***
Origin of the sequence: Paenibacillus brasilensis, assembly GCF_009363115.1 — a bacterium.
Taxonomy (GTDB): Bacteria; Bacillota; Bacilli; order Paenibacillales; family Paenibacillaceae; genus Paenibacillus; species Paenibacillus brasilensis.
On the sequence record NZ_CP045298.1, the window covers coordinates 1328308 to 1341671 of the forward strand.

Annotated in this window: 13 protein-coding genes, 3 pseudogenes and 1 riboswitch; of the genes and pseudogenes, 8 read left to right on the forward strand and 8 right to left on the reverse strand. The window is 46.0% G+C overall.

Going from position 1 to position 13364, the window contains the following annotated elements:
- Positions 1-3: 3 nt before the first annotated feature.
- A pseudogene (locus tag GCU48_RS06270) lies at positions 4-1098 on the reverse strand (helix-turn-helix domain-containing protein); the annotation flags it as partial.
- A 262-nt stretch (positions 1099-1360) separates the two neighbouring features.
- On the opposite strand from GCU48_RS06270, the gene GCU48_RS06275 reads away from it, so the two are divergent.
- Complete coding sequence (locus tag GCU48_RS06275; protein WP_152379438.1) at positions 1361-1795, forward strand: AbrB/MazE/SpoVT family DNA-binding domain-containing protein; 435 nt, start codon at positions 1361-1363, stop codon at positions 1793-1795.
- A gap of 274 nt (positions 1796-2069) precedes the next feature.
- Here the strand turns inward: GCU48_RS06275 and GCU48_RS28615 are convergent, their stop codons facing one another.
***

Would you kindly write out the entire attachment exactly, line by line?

Origin of the sequence: Paenibacillus brasilensis, assembly GCF_009363115.1 — a bacterium.
Taxonomy (GTDB): Bacteria; Bacillota; Bacilli; order Paenibacillales; family Paenibacillaceae; genus Paenibacillus; species Paenibacillus brasilensis.
On the sequence record NZ_CP045298.1, the window covers coordinates 1328308 to 1341671 of the forward strand.

Annotated in this window: 13 protein-coding genes, 3 pseudogenes and 1 riboswitch; of the genes and pseudogenes, 8 read left to right on the forward strand and 8 right to left on the reverse strand. The window is 46.0% G+C overall.

Going from position 1 to position 13364, the window contains the following annotated elements:
- Positions 1-3: 3 nt before the first annotated feature.
- A pseudogene (locus tag GCU48_RS06270) lies at positions 4-1098 on the reverse strand (helix-turn-helix domain-containing protein); the annotation flags it as partial.
- A 262-nt stretch (positions 1099-1360) separates the two neighbouring features.
- On the opposite strand from GCU48_RS06270, the gene GCU48_RS06275 reads away from it, so the two are divergent.
- Complete coding sequence (locus tag GCU48_RS06275; protein WP_152379438.1) at positions 1361-1795, forward strand: AbrB/MazE/SpoVT family DNA-binding domain-containing protein; 435 nt, start codon at positions 1361-1363, stop codon at positions 1793-1795.
- A gap of 274 nt (positions 1796-2069) precedes the next feature.
- Here the strand turns inward: GCU48_RS06275 and GCU48_RS28615 are convergent, their stop codons facing one another.